such it is now. Then it inspired the Norman knight ;
it now breathes in the English gentleman."

We have taken the trouble to revive the history
of 'Battle Abbey, in order that we might fitly intro-
duce the suggestion promised at the close of our first
article on the record of Virginia. As we have said,
that record, so far at least as the Army of Northern
Virginia is concerned, is the record of the Confeder-
ate States, each of which has contributed lavishly
of its blood and treasure in the formation and achieve-
ments of that army. We owe it to ourselves, to our
posterity, to mankind, and, above all, to the battle-
scarred and toil-worn heroes of that truly great army,
to perpetuate its deeds of valor, endurance and suf-*
fering in some becoming manner. The day of ab-
beys, monasteries and monks is past for ever, but the
arts of modern civilization enable us to record the his-
tory of heroic actions in a manner far superior to the
written annals of ancient days. The printing press and
the photograph, by so much as they excel in rapidity
and accuracy the pen of the monk and the limner's
pencil, place it within our power to preserve the
muster-roll of the Army of Northern Virginia, and
to erect in honor of its deeds a "monument more
enduring and worthier than castles or abbeys."

Why should not each State have its muster-roll of
the second war for independence, and why should not
all the States unite in perpetuating the battle-roll of
the Army of Northern Virginia? The suggestion,
we have to make is this :


, I. The formation of a society, to be called " The
Historical Art Association of the Confederate States,"
which shall be a permanent organization, chartered
regularly, and composed of leading men from every
State; the President of the Confederate States,* or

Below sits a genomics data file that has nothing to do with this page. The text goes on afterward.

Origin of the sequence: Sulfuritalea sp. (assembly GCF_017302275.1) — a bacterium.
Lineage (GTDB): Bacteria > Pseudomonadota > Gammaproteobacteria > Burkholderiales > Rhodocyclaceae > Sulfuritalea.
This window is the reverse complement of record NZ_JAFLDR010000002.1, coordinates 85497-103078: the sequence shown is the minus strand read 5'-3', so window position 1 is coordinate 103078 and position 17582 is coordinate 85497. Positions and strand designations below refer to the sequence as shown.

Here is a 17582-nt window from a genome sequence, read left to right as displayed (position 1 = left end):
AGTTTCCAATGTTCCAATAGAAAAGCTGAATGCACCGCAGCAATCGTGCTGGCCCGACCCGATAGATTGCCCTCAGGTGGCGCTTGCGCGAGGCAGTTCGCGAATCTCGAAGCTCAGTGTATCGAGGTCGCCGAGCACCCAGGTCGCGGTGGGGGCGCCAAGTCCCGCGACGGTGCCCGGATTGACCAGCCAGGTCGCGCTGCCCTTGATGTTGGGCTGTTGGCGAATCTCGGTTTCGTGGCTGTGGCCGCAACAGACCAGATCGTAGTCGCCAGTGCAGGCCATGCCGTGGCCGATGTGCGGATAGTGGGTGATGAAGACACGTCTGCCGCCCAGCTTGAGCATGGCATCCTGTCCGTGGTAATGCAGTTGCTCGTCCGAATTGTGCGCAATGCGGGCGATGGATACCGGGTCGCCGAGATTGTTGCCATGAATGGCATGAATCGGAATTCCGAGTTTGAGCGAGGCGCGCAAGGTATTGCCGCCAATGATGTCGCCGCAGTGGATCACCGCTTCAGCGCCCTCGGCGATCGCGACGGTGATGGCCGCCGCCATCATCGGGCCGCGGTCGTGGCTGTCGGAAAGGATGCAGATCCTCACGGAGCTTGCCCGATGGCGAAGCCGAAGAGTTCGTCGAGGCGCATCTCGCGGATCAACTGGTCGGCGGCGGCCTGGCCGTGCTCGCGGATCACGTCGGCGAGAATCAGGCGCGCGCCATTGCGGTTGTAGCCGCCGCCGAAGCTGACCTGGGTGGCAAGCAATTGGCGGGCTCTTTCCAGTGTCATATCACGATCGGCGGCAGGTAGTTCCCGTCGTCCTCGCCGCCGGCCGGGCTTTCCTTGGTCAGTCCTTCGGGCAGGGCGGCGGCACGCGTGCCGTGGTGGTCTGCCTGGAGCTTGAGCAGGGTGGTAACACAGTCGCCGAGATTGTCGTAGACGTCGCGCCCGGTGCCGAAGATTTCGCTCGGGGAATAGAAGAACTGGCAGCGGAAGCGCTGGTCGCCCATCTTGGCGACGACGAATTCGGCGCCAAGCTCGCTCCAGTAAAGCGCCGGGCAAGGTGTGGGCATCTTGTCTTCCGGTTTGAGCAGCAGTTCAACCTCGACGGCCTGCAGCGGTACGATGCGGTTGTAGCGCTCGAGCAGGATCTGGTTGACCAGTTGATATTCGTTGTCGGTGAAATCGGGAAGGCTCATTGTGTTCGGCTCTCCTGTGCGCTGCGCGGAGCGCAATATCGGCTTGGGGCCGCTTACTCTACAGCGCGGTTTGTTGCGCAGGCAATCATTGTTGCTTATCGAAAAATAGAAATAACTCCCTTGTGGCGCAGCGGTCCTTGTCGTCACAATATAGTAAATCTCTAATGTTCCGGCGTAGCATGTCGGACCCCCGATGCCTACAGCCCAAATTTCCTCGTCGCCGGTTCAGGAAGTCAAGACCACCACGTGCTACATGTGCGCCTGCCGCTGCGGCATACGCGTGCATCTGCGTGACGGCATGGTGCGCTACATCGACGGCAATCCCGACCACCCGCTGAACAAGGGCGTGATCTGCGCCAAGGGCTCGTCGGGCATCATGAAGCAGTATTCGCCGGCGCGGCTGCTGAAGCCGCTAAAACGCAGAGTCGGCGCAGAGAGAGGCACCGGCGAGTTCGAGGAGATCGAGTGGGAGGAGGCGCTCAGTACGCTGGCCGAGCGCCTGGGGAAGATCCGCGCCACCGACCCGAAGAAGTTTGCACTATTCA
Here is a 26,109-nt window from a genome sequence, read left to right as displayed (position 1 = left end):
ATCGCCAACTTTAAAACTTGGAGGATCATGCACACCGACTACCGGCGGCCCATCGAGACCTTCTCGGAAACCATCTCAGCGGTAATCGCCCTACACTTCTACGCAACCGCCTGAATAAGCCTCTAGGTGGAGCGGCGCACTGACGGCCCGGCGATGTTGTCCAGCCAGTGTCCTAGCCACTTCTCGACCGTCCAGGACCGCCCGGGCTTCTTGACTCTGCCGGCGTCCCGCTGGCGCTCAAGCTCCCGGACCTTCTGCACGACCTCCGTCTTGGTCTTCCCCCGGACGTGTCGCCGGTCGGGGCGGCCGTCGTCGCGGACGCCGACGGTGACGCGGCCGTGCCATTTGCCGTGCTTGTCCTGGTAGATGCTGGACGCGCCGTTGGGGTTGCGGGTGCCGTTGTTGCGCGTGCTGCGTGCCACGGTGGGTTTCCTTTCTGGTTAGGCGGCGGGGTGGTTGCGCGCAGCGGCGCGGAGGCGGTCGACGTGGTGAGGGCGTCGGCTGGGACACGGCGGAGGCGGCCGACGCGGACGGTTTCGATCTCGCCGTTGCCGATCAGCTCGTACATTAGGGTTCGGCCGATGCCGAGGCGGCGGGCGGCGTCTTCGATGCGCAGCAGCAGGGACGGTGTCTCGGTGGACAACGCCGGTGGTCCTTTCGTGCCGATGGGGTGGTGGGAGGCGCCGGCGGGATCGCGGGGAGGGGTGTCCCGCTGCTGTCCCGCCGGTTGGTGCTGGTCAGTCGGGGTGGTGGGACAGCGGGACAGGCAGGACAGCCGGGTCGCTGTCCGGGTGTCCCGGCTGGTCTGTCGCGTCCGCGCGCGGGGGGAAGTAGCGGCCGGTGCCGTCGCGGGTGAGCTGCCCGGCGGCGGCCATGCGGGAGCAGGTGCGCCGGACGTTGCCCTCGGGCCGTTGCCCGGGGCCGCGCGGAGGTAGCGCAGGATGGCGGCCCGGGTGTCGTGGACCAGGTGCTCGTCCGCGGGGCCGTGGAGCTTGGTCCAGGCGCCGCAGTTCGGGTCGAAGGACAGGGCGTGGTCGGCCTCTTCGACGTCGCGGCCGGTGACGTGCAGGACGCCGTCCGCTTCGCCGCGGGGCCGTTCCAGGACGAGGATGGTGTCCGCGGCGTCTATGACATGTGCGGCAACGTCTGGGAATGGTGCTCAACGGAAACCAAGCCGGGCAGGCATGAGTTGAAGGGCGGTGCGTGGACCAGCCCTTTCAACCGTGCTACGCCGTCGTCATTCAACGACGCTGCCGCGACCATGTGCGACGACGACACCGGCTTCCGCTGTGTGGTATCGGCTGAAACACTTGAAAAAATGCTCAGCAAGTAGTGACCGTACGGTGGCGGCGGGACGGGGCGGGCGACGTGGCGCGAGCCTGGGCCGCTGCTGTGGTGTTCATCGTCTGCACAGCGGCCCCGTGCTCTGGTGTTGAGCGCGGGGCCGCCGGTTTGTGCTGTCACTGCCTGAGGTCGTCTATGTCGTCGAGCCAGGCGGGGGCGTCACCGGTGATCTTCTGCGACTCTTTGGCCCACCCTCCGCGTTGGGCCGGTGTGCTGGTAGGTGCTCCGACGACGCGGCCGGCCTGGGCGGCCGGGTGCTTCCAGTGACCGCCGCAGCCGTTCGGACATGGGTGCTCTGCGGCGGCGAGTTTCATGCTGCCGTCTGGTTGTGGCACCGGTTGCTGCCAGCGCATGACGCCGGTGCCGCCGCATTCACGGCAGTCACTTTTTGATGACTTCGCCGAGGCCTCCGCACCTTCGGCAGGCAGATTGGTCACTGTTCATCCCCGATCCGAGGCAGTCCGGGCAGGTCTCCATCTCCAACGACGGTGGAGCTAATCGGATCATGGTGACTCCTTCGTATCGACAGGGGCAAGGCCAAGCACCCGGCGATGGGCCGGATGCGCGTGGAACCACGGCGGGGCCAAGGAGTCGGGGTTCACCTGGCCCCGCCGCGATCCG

other suitable person, to be the President of the As-
.sociation. The Yice-Presidents to consist of one or
.more distinguished gentlemen from each of the
Southern States. The Executive Committee to be
composed of influential and energetic citizens of
Richmond, where the Association will meet at least
once a month for the transaction of business. The
Chairman of this Committee to be a man who will
give his heart and soul to the work, in which he will
be seconded faithfully by all the members of the
committee the aim being the formation of a living,
working, ever-growing Association. In addition to
these officers, there should be a Recording Secretary,
Corresponding Secretary, Treasurer, Historiographer,
Photographer, and Artist.

II. Regular, honorary, and corresponding mem-
bers, to be eligible on terms prescribed by the con-
stitution of the Association.

III. One or more travelling agents.

IV. The primary object of the Association shall
be the collection, in one magnificent volume, hand-
somely embellished and bound in the most durable
manner, of a series of engravings executed in steel,
in the highest style of the art, by the best artists,
and from photographs taken on the spot of all the
_great battle-fields in which the Army of Northern


Virginia, or any considerable detachment of it, has
been or may hereafter be engaged.

Y. Brief description of each battle-field ; contem-
porary description of the battle itself (if one of any
value may be had) ; official report of the commanding
general, with extracts from minor reports; list of
troops engaged, of casualties and captures ; and names
-of those who specially distinguished themselves.

YI. Brief extracts from comments of the press of
the South and North, and of Europe, on each battle.

YII. Plan of each battle, taken from official re-

YIII. Likenesses of generals, partisan chiefs, and
other officers of distinction, with short biography
.and list of battles in which they were engaged.

IX. The Historiographer should accompany the
Photographer, for the purpose of furnishing a writ-
.ten description of the battle-field as it appeared
when the photograph was taken, and to obtain other
data which might be of use to him in compiling the


X. The secondary object of the Association should
be the collection and preservation of historical relics,
o-ecords, etc.

If the Association prospered and accumulated
money, its aim in the future would be to have exe-
cuted, by the foremost painters of the day, a series
^f historical paintings, on a large scale, of the great
battles fought by the Army of Northern Yirginia;
the paintings to be based upon the official reports
:&nd plans; the scenery as depicted by the Photo-


grapher, and the descriptions of the Historiographer"
of the Association.

Thus prepared, " The Battle-Koll of the Army of
Northern Virginia" would be eagerly sought by
every family in the Confederacy. Every consider-

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Online LibraryGeorge William BagbySelections from the miscellaneous writings of Dr. George W. Bagby (Volume 1) → online text (page 23 of 27)